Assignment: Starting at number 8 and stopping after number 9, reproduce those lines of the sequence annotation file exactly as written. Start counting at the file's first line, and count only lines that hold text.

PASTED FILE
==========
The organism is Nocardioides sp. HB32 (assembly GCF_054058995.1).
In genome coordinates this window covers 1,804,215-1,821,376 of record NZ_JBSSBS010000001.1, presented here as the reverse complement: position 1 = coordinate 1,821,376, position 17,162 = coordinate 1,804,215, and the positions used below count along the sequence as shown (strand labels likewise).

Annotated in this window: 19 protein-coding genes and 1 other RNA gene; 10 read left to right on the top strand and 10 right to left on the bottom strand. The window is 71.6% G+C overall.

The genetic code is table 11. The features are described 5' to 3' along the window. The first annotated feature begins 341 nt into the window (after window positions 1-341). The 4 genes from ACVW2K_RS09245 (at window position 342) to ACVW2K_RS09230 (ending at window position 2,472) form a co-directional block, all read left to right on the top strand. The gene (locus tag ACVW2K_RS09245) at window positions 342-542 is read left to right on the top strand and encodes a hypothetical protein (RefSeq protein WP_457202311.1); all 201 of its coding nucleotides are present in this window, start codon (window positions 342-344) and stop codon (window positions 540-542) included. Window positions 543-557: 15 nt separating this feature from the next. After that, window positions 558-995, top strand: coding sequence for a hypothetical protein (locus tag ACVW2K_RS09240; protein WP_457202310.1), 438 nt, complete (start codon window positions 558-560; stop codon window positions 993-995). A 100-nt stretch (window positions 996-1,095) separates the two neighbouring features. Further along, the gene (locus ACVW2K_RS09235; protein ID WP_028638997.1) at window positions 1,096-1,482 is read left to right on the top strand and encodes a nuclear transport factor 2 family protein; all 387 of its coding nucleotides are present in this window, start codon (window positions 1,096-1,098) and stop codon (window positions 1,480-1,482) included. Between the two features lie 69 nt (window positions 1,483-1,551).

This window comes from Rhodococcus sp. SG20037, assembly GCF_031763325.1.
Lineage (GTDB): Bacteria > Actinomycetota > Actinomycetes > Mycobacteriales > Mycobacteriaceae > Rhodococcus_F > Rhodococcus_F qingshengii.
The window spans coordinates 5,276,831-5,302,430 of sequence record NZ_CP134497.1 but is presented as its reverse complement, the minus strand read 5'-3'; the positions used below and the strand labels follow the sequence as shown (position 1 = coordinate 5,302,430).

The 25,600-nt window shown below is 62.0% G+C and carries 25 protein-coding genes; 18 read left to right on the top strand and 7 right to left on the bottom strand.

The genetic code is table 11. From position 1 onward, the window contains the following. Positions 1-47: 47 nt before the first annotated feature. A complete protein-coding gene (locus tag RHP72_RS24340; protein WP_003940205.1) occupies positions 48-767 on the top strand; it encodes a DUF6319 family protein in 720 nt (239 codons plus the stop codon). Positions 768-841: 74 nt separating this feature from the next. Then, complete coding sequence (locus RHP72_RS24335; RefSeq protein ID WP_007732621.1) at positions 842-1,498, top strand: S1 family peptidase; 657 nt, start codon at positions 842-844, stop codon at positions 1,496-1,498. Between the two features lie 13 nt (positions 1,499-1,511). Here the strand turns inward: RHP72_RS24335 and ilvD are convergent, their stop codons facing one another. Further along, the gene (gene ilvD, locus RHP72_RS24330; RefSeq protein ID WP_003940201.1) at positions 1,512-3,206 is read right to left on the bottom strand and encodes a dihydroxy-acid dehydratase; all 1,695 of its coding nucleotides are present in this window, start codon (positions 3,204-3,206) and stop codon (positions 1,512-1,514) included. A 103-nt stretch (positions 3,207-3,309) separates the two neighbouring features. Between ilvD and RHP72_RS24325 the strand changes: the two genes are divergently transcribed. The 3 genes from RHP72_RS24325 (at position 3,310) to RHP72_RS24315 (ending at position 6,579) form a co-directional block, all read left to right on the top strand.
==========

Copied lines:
The 25,600-nt window shown below is 62.0% G+C and carries 25 protein-coding genes; 18 read left to right on the top strand and 7 right to left on the bottom strand.

The genetic code is table 11. From position 1 onward, the window contains the following. Positions 1-47: 47 nt before the first annotated feature. A complete protein-coding gene (locus tag RHP72_RS24340; protein WP_003940205.1) occupies positions 48-767 on the top strand; it encodes a DUF6319 family protein in 720 nt (239 codons plus the stop codon). Positions 768-841: 74 nt separating this feature from the next. Then, complete coding sequence (locus RHP72_RS24335; RefSeq protein ID WP_007732621.1) at positions 842-1,498, top strand: S1 family peptidase; 657 nt, start codon at positions 842-844, stop codon at positions 1,496-1,498. Between the two features lie 13 nt (positions 1,499-1,511). Here the strand turns inward: RHP72_RS24335 and ilvD are convergent, their stop codons facing one another. Further along, the gene (gene ilvD, locus RHP72_RS24330; RefSeq protein ID WP_003940201.1) at positions 1,512-3,206 is read right to left on the bottom strand and encodes a dihydroxy-acid dehydratase; all 1,695 of its coding nucleotides are present in this window, start codon (positions 3,204-3,206) and stop codon (positions 1,512-1,514) included. A 103-nt stretch (positions 3,207-3,309) separates the two neighbouring features. Between ilvD and RHP72_RS24325 the strand changes: the two genes are divergently transcribed. The 3 genes from RHP72_RS24325 (at position 3,310) to RHP72_RS24315 (ending at position 6,579) form a co-directional block, all read left to right on the top strand.